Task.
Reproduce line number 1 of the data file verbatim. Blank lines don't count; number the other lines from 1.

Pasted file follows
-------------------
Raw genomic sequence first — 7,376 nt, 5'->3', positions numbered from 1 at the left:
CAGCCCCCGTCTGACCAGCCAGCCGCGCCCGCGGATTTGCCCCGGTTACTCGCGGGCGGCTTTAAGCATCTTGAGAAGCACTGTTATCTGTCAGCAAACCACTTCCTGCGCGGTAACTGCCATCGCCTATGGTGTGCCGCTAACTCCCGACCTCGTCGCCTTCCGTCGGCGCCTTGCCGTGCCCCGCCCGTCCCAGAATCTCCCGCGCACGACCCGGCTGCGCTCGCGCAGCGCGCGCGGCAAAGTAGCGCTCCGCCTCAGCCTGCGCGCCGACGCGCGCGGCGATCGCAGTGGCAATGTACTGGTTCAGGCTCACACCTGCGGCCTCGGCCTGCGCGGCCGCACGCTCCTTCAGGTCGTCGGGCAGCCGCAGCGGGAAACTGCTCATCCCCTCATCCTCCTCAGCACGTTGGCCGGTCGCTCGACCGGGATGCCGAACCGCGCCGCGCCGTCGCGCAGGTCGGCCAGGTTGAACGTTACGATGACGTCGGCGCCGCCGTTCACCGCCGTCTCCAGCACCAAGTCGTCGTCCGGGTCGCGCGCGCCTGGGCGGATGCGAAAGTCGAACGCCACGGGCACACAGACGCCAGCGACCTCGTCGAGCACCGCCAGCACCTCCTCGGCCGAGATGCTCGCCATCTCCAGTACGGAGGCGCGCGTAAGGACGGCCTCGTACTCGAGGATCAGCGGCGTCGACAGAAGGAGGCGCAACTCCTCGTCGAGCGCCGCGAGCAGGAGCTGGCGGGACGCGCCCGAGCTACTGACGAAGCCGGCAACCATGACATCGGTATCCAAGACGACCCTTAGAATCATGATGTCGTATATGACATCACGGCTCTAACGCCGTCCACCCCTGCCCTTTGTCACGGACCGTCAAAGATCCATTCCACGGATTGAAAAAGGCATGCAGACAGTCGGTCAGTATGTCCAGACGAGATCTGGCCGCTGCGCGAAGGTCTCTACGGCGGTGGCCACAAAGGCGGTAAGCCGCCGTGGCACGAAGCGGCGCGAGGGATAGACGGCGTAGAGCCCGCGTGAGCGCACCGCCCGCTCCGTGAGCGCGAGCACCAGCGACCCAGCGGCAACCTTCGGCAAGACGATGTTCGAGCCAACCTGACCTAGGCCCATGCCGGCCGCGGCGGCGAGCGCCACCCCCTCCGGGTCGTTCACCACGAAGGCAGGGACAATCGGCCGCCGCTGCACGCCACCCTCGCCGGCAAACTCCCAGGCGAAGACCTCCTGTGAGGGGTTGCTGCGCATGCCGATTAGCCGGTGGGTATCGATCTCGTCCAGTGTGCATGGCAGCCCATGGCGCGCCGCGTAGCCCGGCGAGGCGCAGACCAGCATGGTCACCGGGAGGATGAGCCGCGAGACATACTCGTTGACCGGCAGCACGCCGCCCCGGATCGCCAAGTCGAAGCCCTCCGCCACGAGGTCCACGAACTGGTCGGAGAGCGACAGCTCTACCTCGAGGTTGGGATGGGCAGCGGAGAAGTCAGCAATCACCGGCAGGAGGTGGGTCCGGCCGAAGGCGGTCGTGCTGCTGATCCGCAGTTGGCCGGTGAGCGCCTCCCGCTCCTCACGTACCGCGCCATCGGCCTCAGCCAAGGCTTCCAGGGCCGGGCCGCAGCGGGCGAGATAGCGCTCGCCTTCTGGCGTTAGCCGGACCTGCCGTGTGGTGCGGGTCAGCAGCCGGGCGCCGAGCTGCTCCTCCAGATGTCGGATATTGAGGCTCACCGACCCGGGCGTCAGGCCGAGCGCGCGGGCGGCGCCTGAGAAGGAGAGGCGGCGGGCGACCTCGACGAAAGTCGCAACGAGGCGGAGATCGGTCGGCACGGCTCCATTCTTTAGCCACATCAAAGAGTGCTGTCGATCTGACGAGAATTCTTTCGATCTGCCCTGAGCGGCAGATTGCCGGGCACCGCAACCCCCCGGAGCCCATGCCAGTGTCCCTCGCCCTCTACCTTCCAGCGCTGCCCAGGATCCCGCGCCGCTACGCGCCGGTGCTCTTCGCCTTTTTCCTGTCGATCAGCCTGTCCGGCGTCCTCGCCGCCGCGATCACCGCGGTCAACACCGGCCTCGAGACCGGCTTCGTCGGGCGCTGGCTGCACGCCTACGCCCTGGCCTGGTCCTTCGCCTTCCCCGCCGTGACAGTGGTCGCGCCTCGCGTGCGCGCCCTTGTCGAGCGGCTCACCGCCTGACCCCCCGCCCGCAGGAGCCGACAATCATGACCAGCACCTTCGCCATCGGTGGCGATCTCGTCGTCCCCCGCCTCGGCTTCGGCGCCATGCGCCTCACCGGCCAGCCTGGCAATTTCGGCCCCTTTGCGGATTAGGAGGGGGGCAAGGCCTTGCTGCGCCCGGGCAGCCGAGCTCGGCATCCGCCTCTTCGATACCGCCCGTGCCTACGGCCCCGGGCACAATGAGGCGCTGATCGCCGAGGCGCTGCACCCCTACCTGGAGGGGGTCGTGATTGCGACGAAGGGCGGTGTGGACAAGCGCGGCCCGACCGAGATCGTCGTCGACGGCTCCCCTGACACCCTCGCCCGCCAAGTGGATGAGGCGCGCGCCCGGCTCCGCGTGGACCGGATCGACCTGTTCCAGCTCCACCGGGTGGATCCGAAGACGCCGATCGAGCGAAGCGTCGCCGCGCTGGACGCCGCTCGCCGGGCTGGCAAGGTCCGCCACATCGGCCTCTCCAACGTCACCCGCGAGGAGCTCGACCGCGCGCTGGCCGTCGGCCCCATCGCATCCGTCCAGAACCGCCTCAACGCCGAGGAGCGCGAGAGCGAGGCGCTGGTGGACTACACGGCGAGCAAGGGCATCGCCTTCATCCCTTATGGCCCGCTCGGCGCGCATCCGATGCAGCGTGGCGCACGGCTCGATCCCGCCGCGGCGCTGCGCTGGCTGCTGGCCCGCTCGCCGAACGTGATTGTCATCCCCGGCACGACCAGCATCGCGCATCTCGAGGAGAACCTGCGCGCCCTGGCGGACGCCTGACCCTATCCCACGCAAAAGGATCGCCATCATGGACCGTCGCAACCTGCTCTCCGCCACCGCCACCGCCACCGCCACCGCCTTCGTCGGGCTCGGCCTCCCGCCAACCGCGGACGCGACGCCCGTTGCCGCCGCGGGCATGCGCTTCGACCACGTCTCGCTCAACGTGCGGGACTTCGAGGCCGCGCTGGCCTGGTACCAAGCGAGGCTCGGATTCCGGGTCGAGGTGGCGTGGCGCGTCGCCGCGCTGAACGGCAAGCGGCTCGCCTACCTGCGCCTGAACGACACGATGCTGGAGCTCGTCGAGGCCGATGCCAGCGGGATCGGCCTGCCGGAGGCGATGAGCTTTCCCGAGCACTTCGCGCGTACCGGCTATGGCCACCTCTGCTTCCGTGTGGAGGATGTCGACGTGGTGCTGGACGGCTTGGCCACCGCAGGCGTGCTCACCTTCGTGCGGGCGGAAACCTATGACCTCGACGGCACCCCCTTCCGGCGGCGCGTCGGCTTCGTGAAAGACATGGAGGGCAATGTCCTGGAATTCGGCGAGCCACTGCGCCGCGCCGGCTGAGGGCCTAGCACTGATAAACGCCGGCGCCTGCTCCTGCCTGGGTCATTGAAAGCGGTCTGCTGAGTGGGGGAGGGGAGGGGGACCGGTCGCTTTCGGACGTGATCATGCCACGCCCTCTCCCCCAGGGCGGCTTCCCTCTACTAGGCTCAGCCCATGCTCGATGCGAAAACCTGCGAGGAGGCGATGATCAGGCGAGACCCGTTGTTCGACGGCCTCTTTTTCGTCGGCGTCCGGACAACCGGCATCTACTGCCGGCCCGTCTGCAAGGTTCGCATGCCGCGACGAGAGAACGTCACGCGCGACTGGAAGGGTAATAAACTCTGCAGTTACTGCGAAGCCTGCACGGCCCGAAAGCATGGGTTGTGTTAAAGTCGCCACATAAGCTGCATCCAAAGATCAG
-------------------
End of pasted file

Raw genomic sequence first — 7,376 nt, 5'->3', positions numbered from 1 at the left: